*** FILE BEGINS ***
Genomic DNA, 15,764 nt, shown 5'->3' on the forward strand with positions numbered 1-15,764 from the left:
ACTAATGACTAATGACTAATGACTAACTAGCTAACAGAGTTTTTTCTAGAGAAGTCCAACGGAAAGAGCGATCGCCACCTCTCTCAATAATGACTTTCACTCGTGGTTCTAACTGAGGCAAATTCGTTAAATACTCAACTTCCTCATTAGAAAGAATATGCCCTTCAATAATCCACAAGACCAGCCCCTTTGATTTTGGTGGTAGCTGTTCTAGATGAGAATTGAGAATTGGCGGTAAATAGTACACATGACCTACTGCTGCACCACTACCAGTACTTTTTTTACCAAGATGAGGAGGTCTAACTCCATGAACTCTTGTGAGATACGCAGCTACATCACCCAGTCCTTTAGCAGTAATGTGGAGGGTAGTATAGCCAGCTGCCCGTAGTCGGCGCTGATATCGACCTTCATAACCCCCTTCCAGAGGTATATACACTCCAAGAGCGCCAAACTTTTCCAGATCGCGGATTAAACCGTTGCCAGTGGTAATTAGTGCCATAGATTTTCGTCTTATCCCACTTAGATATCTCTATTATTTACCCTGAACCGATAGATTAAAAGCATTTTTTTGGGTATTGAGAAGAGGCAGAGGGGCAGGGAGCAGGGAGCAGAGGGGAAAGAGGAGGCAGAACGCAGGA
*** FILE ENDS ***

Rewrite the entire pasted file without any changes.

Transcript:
Genomic DNA, 15,764 nt, shown 5'->3' on the forward strand with positions numbered 1-15,764 from the left:
ACTAATGACTAATGACTAATGACTAACTAGCTAACAGAGTTTTTTCTAGAGAAGTCCAACGGAAAGAGCGATCGCCACCTCTCTCAATAATGACTTTCACTCGTGGTTCTAACTGAGGCAAATTCGTTAAATACTCAACTTCCTCATTAGAAAGAATATGCCCTTCAATAATCCACAAGACCAGCCCCTTTGATTTTGGTGGTAGCTGTTCTAGATGAGAATTGAGAATTGGCGGTAAATAGTACACATGACCTACTGCTGCACCACTACCAGTACTTTTTTTACCAAGATGAGGAGGTCTAACTCCATGAACTCTTGTGAGATACGCAGCTACATCACCCAGTCCTTTAGCAGTAATGTGGAGGGTAGTATAGCCAGCTGCCCGTAGTCGGCGCTGATATCGACCTTCATAACCCCCTTCCAGAGGTATATACACTCCAAGAGCGCCAAACTTTTCCAGATCGCGGATTAAACCGTTGCCAGTGGTAATTAGTGCCATAGATTTTCGTCTTATCCCACTTAGATATCTCTATTATTTACCCTGAACCGATAGATTAAAAGCATTTTTTTGGGTATTGAGAAGAGGCAGAGGGGCAGGGAGCAGGGAGCAGAGGGGAAAGAGGAGGCAGAACGCAGGA